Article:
The rainiest season in south Georgia and north Florida is the summer, yet that’s when rivers are usually the lowest. Here are seven years of data from the USGS Withlacoochee River Gauge at US 41 (North Valdosta Road) in Valdosta, Georgia. Rain is pretty steady through the year (except when there’s no rain), yet the river level varies wildly, highest in the winter, usually. Unless there are hurricanes in the fall, as happened in 2017 and 2016.
Why does this happen? Evapotranspiration.
Evapotranspiration is the sum of evaporation from the land surface plus transpiration from plants. Precipitation is the source of all water. Credit: Salinity Management Guide, found in USGS Evapotranspiration – The Water Cycle.
That definition doesn’t count evaporation directly from exposed water surfaces such as lakes, ponds, and rivers, but of course that happens, too. The rain falls, but the water goes right back up. Unless enough rain falls that it can’t evaporate or transpire as rapidly. Or it falls where it runs off quickly because of clearcutting and paving, as happened in 2013 and 2009.
It may be easier to see this effect year by year.
We’re less than half-way through 2018, but we can already see the rains and river rises started late, in late January and February. The graphs for this year make it look like river levels always rise right after local rains. Yet mid-March shows that ain’t necessarily so: rain fell, but the river rose slowly until a week later, presumably due to rains farther upstream. Previous years show even more decoupling of rain and levels.
Last year we had a wet winter, but even after the rain stopped in March, it took a couple of months for the river to drop, because it was still cool enough for not a lot of evapotranspiration. Plus there was probably rain upstream. Eventually the river rose in late August and early September with Hurricanes Harvey and Irma. We were warned of 100 mile an hour winds from Irma, which fortunately we did not get, but we did get quite a bit of rain. The river rose even more in October, presumably because of rain side-effects of Hurricanes Nate and Ophelia. Again in December the river rose, as it usually does, even though there was no local rain.
Seasonal Summary, in 2017 Atlantic hurricane season, Wikipedia.
There must have been rain upstream in winter 2016. But even when rain started at this gauge in June, the river did not rise much, except for a big blip in September, which I believe was Hurricane Hermine. Hermine, then a tropical storm, passed directly over my house.
Seasonal Summary, in 2016 Atlantic hurricane season, Wikipedia.
2015 was close to a “normal” year. Rain fell most of the year, and the river was high through April, again in May, and again in November and December. That was a light hurricane season, and there were no big rises in the fall.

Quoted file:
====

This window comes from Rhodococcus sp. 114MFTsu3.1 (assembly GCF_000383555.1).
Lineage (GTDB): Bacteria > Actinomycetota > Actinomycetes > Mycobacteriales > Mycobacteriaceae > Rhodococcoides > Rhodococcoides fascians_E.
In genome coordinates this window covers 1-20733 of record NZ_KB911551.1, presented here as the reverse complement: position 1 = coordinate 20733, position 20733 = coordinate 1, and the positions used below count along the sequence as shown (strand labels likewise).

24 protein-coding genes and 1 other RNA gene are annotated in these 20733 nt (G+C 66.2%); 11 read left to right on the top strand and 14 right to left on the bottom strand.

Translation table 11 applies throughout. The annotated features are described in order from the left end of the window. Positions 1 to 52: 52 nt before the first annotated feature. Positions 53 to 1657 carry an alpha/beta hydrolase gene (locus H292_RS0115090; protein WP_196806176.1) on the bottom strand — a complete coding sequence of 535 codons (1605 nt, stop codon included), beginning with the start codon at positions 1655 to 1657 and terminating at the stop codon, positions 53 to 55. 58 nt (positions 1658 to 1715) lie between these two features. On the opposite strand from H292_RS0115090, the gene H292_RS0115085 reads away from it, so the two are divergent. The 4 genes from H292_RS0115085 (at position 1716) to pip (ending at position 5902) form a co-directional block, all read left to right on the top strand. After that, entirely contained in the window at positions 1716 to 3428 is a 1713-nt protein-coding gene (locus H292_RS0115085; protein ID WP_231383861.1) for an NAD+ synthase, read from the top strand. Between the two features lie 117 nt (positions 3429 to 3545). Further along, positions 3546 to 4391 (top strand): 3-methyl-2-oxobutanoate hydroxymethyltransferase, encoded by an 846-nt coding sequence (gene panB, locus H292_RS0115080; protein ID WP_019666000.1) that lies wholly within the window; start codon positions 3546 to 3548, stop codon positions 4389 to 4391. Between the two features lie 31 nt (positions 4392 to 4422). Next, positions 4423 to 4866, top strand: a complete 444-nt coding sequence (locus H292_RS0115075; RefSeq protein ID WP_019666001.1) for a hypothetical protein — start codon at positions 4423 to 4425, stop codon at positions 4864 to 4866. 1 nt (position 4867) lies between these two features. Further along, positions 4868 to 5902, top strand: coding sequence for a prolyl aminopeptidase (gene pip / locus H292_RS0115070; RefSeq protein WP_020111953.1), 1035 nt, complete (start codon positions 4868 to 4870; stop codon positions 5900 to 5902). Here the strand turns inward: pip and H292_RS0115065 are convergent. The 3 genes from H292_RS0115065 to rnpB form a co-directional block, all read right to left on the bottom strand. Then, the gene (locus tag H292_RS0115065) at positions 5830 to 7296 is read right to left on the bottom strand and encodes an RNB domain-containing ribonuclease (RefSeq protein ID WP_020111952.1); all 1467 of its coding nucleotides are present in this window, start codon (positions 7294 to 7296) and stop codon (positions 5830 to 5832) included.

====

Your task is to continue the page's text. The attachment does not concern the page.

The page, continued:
Seasonal Summary, in 2015 Atlantic hurricane season, Wikipedia.
The river was high well into June 2014, which is unusual. Not much in the way of hurricanes that year, and not much river rise in the fall, except a blip in October, which may or may not have been related to Hurricane Gonzalo.
Seasonal Summary, in 2014 Atlantic hurricane season, Wikipedia.
The second 700-year flood year, four years after 2009, started with both rain and river low in January and February, then shooting up in March through May, and again in June through August. Can’t really blame this on hurricanes, since there weren’t any big ones, and none of them came here.
Seasonal Summary, in 2013 Atlantic hurricane season, Wikipedia.
Winter rain and levels got shifted into February, March, and April, 2012, with more river rises in August and September. We did get some tropical storms coming through here, but the August 2012 flooding seems more likely to have been due to clearcutting and impervious surfaces.
Atlantic Hurricane Season Summary Map, in 2012 Atlantic hurricane season, Wikipedia.
Seasonal Summary, in 2012 Atlantic hurricane season, Wikipedia.
May and August were unusual high-water months, with low winters beginning and ending 2011. Maybe August was related to some of the tropical storms; I don’t remember.
Seasonal Summary, in 2011 Atlantic hurricane season, Wikipedia.
Can’t say a lot about 2010, because approved data only started in November. However, you can see high rain in late October and high water early November. That fall rain might have been related to Tropical Storm Tomas, or maybe not. The river then rose as usual in December.
Seasonal Summary, in 2010 Atlantic hurricane season, Wikipedia.
There’s no data for the Valdosta Gauge before 2010, because Valdosta only started paying for that gauge that year, after the infamous 700-year flood of April 2009, just like Lowndes County started paying for the Little River Hahira Gauge on GA 122 at Folsom Bridge.
Other gauges upstream and down have data going back farther, but this is enough for one blog post.
And remember, Valdosta hasn’t had a significant sewage spill in a year and a half, because after the 2009 and 2013 floods, Valdosta and Lowndes County spent tens of millions of dollars upgrading infrastructure, including a new Withlacoochee Wastewater Treatment Plant uphill out of the flood plain, a new force main, and many other sanitary sewer system improvements. The big spills during Irma in 2017 were from Tifton and Quitman. Which is one reason we’re working up a water quality monitoring program.
-jsq, John S. Quarterman, Suwannee RIVERKEEPER®
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